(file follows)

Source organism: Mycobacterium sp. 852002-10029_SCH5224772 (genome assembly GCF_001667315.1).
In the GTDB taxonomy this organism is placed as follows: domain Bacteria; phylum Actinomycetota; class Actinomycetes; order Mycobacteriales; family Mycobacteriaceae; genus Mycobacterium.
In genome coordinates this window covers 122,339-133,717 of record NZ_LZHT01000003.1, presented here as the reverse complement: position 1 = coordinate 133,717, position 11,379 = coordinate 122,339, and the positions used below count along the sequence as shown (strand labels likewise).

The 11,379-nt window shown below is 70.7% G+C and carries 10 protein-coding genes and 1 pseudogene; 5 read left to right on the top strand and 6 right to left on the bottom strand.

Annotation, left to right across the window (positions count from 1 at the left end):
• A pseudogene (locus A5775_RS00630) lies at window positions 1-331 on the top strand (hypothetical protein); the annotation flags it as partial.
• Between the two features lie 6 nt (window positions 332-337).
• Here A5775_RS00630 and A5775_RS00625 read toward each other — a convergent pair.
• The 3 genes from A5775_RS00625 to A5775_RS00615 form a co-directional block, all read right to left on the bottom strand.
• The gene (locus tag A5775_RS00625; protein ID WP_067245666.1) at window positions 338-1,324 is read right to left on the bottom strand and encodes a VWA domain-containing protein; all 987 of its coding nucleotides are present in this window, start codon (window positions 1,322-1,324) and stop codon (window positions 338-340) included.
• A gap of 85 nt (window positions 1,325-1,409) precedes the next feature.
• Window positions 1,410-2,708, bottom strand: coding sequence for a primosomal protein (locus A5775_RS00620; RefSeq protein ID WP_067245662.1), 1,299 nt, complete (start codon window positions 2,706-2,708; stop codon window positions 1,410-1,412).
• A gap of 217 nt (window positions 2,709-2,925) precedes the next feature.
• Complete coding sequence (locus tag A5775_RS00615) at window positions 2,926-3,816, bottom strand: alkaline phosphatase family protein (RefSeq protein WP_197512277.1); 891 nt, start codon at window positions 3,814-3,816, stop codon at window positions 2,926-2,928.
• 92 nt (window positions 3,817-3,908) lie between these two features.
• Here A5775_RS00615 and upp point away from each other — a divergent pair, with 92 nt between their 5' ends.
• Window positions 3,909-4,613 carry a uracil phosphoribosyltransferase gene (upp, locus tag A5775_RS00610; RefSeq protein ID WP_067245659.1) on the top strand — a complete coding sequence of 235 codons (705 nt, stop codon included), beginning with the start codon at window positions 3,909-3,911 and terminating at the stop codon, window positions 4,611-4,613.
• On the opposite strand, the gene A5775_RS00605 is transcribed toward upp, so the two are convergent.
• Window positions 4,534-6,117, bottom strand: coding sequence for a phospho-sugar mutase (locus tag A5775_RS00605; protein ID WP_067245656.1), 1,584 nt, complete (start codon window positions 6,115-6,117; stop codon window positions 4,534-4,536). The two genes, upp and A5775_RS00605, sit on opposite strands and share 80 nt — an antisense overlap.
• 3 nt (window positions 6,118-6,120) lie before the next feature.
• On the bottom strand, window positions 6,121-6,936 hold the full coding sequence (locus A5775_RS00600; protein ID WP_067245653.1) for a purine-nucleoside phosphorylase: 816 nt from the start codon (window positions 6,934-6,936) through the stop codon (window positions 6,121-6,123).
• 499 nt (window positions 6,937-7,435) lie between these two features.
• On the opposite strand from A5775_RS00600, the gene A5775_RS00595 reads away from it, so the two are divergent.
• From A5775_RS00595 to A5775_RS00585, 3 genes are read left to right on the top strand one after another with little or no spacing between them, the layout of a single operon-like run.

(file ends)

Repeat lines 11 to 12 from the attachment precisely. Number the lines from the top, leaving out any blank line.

• A gap of 85 nt (window positions 1,325-1,409) precedes the next feature.
• Window positions 1,410-2,708, bottom strand: coding sequence for a primosomal protein (locus A5775_RS00620; RefSeq protein ID WP_067245662.1), 1,299 nt, complete (start codon window positions 2,706-2,708; stop codon window positions 1,410-1,412).